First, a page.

Our politics in both Wisconsin and the nation has roughened considerably over the past decade. While political discourse starting with the Founding Fathers moving forward has always been sharp and at times personal, I have noticed that in recent times it can also be just plain vulgar. Part of the blame, obviously, gets placed on those who use language that is low-brow, but we also must place news reporting when conveying certain phrases responsible for the slide downwards in our political discourse.
The shared revenue bill in Wisconsin has generated much heat in the state capitol. Not only about the dollar amounts to be placed into the hands of local governing officials, but the attempt by Republicans who control the majority of power in the chambers to place a laundry list of conditions on the money to be spent. Some of the most onerous whims in the bill are directed at Milwaukee, a city with challenges to be faced, but when one of their state representatives spoke to a reporter about the harshness of the proposed legislation his words got in front of the justified outrage working its way through the statehouse.
On WISC TV on May 16th during the 6:00 P.M. local news Democratic Assemblyman Ryan Clancy said the GOP was “polishing a ****” when speaking to a reporter about the shared revenue bill. I was taken aback, I guess in equal proportions, by the manner in which the freshman legislator felt he needed to express himself and to the news reporter who felt that snippet of a sound bite was worthy of being added to the story about this pressing issue in our state.
I woke one morning this week to a story in my news feed from Semafor Principles which reported that Republican Congresswoman Marjorie Taylor Greene wanted more goodies in the debt limit bill that would encourage her to vote for what she described as a “ **** sandwich”. While that language is on par for defining her character in general it was the coverage she gained from such vulgarity that astounded me. The much-revered news outlet, The Hill not only reported it but used her expletive in a headline.
Reporters must report the news and newsrooms are professionally required to inform the citizenry about the workings of their government and its officials. In no way should we want any less than that foundation in journalism. But it was not so long ago when the language used in the examples above would not have been allowed on the airwaves or in print. After all, in neither case was there news content in their choice of phrases. That is a key point to make. Coverage could have stressed the issues just as clearly and both elected officials would have been quoted strenuously advocating their positions in language that met a certain standard. And standards in broadcasting and news reporting matter.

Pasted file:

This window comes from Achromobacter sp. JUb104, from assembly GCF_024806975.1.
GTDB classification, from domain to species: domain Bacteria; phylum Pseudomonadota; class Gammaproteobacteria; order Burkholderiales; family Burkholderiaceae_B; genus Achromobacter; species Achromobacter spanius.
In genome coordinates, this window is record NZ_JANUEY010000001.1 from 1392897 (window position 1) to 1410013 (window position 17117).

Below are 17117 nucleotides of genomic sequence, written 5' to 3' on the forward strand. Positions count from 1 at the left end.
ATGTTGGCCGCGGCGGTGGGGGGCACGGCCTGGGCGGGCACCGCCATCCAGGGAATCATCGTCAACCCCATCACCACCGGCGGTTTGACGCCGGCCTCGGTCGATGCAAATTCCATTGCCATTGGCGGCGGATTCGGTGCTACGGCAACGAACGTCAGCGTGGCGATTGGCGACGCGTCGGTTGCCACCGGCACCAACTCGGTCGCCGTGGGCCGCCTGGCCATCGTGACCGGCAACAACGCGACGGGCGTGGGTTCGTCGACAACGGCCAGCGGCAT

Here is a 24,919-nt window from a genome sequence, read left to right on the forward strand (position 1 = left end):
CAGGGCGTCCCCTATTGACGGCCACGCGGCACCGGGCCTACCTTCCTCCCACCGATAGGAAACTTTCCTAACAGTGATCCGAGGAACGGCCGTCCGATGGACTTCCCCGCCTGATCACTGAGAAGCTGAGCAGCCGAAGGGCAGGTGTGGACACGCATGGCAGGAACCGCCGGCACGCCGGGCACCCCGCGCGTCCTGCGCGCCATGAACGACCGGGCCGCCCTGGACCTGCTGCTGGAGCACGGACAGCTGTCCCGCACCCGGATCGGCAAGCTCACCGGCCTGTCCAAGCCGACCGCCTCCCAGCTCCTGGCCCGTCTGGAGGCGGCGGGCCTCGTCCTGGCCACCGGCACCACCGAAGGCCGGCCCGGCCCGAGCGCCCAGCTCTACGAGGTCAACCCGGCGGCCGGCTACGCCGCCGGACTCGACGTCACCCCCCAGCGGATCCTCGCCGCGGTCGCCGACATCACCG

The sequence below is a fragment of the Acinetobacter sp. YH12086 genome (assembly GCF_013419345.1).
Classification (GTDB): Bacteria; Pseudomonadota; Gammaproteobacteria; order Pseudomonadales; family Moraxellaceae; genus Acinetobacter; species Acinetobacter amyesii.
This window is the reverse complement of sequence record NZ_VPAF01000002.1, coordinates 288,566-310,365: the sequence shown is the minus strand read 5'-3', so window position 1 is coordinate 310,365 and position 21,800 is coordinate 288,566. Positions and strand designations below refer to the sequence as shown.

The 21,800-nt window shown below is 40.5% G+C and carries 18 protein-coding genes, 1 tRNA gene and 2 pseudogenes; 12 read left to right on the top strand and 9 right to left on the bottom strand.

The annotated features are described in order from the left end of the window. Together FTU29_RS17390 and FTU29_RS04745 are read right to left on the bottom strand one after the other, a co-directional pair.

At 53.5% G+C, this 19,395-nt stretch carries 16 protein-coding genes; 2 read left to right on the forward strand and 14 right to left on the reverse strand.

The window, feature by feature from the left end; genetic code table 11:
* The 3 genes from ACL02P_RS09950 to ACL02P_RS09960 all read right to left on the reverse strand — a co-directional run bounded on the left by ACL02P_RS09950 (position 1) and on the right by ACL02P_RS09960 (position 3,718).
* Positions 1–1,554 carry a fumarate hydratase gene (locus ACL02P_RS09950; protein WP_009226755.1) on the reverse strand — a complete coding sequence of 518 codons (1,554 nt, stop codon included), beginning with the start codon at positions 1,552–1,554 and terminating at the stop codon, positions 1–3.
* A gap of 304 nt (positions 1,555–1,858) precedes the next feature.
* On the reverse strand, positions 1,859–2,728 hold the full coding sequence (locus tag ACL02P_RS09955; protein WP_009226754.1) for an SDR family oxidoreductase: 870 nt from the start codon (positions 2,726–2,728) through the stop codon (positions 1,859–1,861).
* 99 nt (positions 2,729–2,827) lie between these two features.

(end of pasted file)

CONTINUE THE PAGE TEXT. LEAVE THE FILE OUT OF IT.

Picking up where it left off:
At a time when social media is awash in crude discourse and it is all but impossible to walk in a mall or down a busy street and not hear the F word it then underscores why journalism should at least be one place where proper word usage, style, and professionalism is showcased. Within my arm’s reach of where I write is a reference shelf that contains, among other books, The New York Times Manuel of Style and Usage. It literally examines everything from “A, an, the” to Zoom. That it does not list how to deal with scatological terms, in and of itself, notes that there are words that are just simply not permitted in news reporting.
Those who wish for unlimited word usage on the airwaves and in newsprint will label this attitude of mine (and others who share such views) likely in some fashion akin to having ‘delicate sensibilities’. While that Jane Austen-type description is their right, I would counter that having worked in both radio broadcasting and later in a legislator’s office where in each case conduct was always viewed or heard by someone, that words used do matter. Yes, I can see where the views expressed in this column are more prescribed than others in society. But it really should not be so. We all should care about the use of language by elected officials. I contend it should not be hard to conduct ourselves in society with word choices given we have the entire dictionary from which to use when making a point. If pols can campaign and ask for votes in polite ways at election time surely they can speak to their constituents in the same fashion. After all, elected officials are always walking a line on how to frame issues and respond to all sorts of inquiries so word usage to them is as basic as washing hands before dinner.
Simply put I believe in standards of good taste. Such a bottom line is not political or old-fashioned. It is not about censorship. It is simply about a firm belief in what should be regarded as an accepted way of behaving in a polite society.